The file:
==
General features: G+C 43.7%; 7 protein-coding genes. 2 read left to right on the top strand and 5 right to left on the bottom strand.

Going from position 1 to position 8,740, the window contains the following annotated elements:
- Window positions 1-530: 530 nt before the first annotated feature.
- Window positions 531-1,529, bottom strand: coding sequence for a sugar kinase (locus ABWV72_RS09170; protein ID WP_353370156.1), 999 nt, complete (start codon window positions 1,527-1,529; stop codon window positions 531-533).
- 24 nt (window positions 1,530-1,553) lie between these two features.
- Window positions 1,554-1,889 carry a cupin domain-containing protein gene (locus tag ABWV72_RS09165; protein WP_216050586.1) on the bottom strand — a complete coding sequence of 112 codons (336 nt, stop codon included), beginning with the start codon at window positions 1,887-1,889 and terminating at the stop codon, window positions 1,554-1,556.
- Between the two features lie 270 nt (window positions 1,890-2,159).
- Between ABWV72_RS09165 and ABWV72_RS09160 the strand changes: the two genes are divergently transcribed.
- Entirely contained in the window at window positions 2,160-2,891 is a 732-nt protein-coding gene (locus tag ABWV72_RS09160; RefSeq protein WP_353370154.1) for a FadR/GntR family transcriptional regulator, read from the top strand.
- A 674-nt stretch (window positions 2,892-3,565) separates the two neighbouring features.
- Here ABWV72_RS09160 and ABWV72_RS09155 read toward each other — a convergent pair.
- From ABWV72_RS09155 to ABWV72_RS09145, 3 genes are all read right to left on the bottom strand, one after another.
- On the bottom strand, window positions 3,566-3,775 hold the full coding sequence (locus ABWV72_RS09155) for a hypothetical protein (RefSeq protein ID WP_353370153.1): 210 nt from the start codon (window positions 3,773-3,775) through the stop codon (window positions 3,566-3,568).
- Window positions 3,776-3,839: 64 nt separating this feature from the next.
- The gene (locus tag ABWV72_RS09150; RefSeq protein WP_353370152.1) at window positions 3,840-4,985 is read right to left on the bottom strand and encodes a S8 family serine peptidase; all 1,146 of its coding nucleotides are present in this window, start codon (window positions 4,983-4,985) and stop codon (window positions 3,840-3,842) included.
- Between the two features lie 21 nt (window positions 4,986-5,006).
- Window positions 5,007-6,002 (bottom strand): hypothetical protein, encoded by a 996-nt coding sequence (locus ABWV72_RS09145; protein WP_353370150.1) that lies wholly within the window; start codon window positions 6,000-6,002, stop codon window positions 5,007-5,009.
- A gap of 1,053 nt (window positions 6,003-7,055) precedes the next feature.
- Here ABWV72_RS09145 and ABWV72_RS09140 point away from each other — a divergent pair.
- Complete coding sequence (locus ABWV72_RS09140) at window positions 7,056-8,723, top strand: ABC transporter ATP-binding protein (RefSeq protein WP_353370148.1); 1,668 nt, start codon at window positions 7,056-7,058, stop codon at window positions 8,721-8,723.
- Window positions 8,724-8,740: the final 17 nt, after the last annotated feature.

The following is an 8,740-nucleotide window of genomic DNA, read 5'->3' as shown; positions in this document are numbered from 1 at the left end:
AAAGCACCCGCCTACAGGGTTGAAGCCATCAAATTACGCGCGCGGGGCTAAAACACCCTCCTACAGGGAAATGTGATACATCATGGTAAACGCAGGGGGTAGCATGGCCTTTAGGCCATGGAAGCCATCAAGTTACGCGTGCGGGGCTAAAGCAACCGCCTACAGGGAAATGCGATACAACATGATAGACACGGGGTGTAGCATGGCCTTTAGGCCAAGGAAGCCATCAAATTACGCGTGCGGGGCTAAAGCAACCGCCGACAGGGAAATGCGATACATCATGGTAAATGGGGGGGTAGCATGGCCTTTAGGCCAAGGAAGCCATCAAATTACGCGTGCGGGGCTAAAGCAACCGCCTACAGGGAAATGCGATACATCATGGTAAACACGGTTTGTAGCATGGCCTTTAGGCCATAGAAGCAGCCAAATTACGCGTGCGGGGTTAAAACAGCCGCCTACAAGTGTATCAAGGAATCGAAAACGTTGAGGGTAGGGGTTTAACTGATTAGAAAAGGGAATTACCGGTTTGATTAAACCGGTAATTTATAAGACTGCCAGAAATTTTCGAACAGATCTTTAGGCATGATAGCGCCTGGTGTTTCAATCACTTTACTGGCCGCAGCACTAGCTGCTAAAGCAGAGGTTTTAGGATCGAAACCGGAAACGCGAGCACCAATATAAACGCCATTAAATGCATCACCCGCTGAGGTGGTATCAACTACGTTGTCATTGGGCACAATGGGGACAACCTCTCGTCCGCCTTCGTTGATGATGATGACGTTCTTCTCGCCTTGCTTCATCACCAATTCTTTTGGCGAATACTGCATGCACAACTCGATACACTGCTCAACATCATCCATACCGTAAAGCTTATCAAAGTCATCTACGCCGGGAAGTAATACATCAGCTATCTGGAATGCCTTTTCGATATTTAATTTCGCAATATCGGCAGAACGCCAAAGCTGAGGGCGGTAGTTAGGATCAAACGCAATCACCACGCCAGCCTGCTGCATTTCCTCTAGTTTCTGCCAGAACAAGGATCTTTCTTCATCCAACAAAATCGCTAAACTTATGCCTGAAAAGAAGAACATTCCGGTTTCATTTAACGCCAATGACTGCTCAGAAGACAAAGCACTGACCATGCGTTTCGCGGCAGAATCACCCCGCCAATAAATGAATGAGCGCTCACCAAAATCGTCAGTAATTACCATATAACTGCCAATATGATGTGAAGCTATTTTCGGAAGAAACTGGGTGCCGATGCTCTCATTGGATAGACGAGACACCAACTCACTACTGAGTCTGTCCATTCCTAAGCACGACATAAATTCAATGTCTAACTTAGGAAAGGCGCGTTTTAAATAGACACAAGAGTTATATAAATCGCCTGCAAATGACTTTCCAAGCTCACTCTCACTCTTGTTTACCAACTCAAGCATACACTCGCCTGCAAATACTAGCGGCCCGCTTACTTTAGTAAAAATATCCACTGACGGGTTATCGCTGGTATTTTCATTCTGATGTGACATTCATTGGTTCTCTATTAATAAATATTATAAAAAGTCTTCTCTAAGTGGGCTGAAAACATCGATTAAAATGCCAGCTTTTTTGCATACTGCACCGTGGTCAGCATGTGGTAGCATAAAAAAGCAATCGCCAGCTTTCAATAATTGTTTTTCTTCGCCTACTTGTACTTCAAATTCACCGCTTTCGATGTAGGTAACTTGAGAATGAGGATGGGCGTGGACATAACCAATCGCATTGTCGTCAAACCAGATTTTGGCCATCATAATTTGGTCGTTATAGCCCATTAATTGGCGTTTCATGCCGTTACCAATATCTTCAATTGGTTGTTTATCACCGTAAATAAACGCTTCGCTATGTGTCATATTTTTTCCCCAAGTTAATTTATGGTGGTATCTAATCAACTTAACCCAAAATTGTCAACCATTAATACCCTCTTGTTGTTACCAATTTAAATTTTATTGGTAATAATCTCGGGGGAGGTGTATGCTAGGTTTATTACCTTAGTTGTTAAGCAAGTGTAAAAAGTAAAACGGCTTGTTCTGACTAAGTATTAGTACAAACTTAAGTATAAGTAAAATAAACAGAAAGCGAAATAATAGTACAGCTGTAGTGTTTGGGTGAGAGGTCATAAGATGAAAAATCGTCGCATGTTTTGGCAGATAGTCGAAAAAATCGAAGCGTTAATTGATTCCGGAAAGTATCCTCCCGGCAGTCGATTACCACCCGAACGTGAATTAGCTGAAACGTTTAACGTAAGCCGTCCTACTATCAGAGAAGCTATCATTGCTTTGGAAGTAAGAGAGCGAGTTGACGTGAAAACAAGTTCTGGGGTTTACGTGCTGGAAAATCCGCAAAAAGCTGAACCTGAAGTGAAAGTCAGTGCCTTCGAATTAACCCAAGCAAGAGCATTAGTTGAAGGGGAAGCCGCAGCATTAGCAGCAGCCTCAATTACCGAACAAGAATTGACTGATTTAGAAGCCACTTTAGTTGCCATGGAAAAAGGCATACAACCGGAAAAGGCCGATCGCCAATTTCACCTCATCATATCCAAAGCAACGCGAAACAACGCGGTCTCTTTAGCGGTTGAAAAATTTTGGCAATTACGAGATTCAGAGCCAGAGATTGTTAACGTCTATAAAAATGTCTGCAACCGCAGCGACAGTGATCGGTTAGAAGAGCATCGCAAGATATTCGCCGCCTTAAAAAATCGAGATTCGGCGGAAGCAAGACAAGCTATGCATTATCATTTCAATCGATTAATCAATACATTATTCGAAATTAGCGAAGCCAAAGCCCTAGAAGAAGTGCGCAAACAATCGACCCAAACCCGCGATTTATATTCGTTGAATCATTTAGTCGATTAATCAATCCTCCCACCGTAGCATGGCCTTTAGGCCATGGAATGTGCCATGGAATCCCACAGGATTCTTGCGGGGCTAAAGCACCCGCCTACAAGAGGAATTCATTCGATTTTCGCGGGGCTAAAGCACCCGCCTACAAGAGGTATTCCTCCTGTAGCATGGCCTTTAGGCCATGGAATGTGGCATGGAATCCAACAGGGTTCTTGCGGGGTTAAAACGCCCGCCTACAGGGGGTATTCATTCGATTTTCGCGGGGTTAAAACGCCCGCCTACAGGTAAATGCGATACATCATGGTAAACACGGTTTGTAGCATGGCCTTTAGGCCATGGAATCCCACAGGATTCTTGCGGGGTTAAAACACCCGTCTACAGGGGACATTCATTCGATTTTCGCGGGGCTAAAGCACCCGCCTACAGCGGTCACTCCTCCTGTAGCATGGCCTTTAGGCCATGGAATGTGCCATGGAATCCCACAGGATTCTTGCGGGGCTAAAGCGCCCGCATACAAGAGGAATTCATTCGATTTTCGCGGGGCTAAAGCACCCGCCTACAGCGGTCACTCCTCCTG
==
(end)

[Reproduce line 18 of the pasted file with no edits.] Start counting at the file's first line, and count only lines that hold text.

- A gap of 1,053 nt (window positions 6,003-7,055) precedes the next feature.